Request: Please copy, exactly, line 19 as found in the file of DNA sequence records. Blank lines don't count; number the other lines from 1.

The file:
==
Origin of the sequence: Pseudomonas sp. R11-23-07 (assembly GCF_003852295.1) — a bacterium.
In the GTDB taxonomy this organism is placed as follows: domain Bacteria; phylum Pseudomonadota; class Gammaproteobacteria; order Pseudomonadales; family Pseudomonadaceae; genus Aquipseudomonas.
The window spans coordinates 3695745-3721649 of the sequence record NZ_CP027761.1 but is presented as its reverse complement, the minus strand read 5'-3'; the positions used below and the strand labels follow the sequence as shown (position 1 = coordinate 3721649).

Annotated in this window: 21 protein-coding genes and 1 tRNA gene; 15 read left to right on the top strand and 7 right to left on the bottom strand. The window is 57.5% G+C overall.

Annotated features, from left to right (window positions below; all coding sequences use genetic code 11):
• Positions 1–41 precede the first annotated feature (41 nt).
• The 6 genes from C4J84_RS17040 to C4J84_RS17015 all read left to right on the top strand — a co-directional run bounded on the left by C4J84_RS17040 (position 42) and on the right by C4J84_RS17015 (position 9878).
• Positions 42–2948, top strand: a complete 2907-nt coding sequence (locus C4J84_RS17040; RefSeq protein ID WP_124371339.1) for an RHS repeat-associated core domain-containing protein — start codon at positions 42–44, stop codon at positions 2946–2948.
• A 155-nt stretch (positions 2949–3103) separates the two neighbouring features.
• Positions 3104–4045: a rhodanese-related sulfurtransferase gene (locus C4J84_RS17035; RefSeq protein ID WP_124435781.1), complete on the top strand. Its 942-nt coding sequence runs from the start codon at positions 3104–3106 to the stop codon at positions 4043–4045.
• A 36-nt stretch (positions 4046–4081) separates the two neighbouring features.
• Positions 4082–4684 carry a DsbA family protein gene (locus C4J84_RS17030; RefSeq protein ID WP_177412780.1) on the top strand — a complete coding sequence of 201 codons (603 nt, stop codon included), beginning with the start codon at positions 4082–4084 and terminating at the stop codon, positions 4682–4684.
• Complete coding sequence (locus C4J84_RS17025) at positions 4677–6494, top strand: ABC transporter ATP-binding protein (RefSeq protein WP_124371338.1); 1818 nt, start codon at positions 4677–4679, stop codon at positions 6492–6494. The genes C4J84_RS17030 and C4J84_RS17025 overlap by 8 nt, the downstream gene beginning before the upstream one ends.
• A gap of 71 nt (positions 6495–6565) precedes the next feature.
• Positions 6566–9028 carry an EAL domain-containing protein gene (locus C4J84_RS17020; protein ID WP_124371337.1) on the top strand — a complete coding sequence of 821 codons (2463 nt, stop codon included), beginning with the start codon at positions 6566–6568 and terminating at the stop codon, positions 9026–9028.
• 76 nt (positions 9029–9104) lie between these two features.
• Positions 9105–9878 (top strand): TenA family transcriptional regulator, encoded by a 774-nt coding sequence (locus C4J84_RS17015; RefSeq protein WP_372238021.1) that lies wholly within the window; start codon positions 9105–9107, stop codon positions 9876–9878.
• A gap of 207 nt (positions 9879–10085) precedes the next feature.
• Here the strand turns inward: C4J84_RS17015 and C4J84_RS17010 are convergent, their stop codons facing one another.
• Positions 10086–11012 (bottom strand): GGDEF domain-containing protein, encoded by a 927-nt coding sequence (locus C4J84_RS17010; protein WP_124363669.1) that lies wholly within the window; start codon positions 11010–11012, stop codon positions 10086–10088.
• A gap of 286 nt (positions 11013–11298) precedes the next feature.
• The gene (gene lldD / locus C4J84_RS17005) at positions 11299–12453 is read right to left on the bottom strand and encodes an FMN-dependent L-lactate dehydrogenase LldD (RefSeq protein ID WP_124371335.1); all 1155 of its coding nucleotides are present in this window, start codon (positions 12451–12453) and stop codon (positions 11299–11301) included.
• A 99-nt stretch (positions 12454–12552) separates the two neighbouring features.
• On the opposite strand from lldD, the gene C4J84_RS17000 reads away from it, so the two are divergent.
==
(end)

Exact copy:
• Here the strand turns inward: C4J84_RS17015 and C4J84_RS17010 are convergent, their stop codons facing one another.